C++ Q&A: Commas, Pseudocode, Operator =, and Mo...

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From the June 2002 issue of MSDN Magazine.
MSDN Magazine
Commas, Pseudocode, Operator =, and More
Download the code for this article: C0206.exe (56KB)
hrewd readers will notice that starting this month, I'm serving C# along with the usual fare. Those of you who love C/C++ needn't fret; I'll go on answering the same sorts of questions I always have. But .NET and C# really are cool in a lot of ways, so it behooves me to broaden my scope. In particular, I want to illustrate the relative merits of each system by showing how things are done both ways. That should minimize the pain of entering the new C# world, for those of you who care to. And if you're a diehard, that's fine too—you should still enjoy the column. Personally, I try to avoid ideology. I'd rather use whatever tool gets the job done quickest, and my job is to help you do the same. So—C's the day!

Q What are the priority and associativity of the , (comma) operator? Some books state that it's right to left and others left to right. Which one is correct? How will the following statements execute?
Lakshmikumar Allampati

A First of all, let me say that when in doubt, use parentheses. It's really not worth the two minutes it takes to look up something like this (except to satisfy your curiosity). Parens not only ensure correctness, they make your code more readable. Why leave any doubt? That said, expressions separated by commas are always evaluated left to right. So the value of an expression
(expr1, expr2, expr3)
is always the value of the last expression. Thus, in your second example, the result of the right-hand side is 30, so a is set to 30. But because assignment (=) takes precedence over comma (,) your first example is equivalent to
So the compiler-generated code first sets a to 10, then evaluates the expressions 20 and 30, which evaluate to themselves and disappear into primal nothingness since they have no side effects. In fact, a clever compiler might even omit them from the generated code. Keep in mind that while a statement like
doesn't do anything, it is nevertheless a valid C statement. Figure 1 is a short program that illustrates your example in real code. If you don't believe what I'm saying, just compile and run it. (What, you don't trust me?)
      The comma operator is rather esoteric, the kind of thing C pundits ponder in their beddy-bye and, frankly, not terribly useful. Perhaps that's why it doesn't appear in C#. I only mention the comma here because, while most programmers don't use it or even know it exists, it does crop up from time to time. Most often you'll see the little guy in for loops
for (i=0,n=1; ...) {
which feels fine and natural; but occasionally you'll encounter something awkward like
c = (a++, b++, a+b);
which increments both a and b, then assigns the sum to c. One can only surmise that the person writing such code has an abnormally severe propensity for terseness or else is desperate to seem clever. Much preferable is the more mundane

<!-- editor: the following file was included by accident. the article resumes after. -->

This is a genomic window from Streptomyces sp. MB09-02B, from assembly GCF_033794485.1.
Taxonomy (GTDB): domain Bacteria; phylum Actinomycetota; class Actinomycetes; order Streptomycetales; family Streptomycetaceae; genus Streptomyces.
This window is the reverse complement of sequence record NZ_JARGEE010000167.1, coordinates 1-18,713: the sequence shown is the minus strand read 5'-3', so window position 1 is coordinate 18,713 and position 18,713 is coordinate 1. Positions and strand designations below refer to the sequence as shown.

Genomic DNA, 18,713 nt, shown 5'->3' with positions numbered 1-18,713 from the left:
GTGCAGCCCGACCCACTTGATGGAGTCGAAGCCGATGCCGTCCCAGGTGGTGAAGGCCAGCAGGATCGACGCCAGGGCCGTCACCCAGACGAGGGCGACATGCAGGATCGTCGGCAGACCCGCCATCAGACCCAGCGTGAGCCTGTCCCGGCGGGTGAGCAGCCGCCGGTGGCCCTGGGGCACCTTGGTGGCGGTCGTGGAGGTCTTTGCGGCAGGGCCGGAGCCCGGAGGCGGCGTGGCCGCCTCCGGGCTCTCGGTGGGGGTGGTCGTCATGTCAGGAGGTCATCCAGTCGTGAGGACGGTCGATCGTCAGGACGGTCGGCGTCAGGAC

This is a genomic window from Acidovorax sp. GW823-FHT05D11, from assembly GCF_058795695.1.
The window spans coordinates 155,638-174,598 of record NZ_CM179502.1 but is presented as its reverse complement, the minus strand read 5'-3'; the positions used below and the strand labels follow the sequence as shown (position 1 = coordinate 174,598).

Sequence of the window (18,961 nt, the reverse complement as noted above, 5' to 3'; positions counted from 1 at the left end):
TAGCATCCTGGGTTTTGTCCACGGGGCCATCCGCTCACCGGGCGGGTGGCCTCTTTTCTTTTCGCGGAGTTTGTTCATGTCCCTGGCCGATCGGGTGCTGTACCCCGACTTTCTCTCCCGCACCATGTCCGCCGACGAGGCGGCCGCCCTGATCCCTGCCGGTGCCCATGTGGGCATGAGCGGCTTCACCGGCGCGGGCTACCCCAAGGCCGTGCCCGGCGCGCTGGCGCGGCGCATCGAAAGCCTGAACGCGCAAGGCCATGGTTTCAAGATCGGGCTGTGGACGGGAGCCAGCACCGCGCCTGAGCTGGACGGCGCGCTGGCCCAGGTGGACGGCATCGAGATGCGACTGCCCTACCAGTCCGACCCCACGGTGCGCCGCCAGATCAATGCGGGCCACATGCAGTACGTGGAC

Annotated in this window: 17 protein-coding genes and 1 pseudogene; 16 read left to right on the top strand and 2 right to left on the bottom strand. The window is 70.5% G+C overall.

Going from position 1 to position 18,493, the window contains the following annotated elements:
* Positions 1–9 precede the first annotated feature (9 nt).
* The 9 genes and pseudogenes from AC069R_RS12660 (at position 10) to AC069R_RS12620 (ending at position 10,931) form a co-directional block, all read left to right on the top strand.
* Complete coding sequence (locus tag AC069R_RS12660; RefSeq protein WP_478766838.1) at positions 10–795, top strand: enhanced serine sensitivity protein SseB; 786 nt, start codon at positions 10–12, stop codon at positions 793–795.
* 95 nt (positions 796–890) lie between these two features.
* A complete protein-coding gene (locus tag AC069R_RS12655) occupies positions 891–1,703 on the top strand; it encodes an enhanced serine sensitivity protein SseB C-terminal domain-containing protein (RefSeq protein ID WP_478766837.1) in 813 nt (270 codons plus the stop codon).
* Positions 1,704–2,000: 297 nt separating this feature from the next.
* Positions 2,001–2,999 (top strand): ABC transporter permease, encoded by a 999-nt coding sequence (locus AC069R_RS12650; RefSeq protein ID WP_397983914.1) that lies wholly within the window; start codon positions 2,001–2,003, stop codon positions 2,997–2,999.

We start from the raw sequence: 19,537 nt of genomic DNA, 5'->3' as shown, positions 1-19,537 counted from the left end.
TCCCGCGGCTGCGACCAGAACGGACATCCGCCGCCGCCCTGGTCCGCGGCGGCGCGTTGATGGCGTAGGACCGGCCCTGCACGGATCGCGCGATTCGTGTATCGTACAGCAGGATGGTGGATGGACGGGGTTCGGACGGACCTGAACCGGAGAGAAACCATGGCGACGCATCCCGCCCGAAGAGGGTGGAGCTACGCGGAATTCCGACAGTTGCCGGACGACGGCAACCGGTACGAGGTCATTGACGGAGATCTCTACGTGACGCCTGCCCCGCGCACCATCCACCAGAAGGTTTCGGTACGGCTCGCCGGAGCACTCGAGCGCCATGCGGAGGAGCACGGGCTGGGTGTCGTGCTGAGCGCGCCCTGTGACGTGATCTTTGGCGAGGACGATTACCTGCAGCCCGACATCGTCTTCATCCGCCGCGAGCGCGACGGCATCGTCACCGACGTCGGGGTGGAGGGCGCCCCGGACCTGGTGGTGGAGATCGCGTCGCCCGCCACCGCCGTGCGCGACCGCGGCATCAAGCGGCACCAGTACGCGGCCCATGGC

a++;      // another apple. sigh.
b++;      // another banana—I like bananas!
c = a+b;  // count = sum. Addition is cool
which consumes two more lines but makes your code more comprehensible at 3:00 in the morning and even gives you a chance to express your feelings about each operation. If you want to show off, write code that's well-designed and reliable.

Q I am learning to be a programmer, and my teacher keeps saying, "You must use pseudocode before you do any programming." I know programmers who have been programming for many years and they never use it. Why do you think my teacher insists on it?
Michael Hodo

A I'm glad you're learning to become a programmer—welcome! Today must be my day for weird questions. First the comma operator, which I haven't considered in years, and now this. Not that your question is so weird, only that I should answer it here. Usually I stick to more practical queries, not programming philosophy. Nevertheless, I frequently get "what's the best way ..." questions, so why not?
      Different programmers and different programs require different design techniques. There's nothing vital about pseudocode per se. What is important is that you have a design. What form your design takes depends on the task at hand. If you're developing algorithms or business logic, then pseudocode, flowcharts, or even mathematics may offer the most concise expression because pseudocode is inherently procedural and thus good for expressing procedural operations. But if you're building a user interface or Web site, pseudocode is too linear. You need to draw some screens and menus on a big sheet of paper or whiteboard. Even a napkin will do. Or some vaporware with commands that don't do anything. If you're designing a database, you'd draw object diagrams with tables and data structures, with relationship lines and pointers connecting them. The point is you need a design, but how you express your design depends on what you're trying to do. There's no single right way to go about writing any program.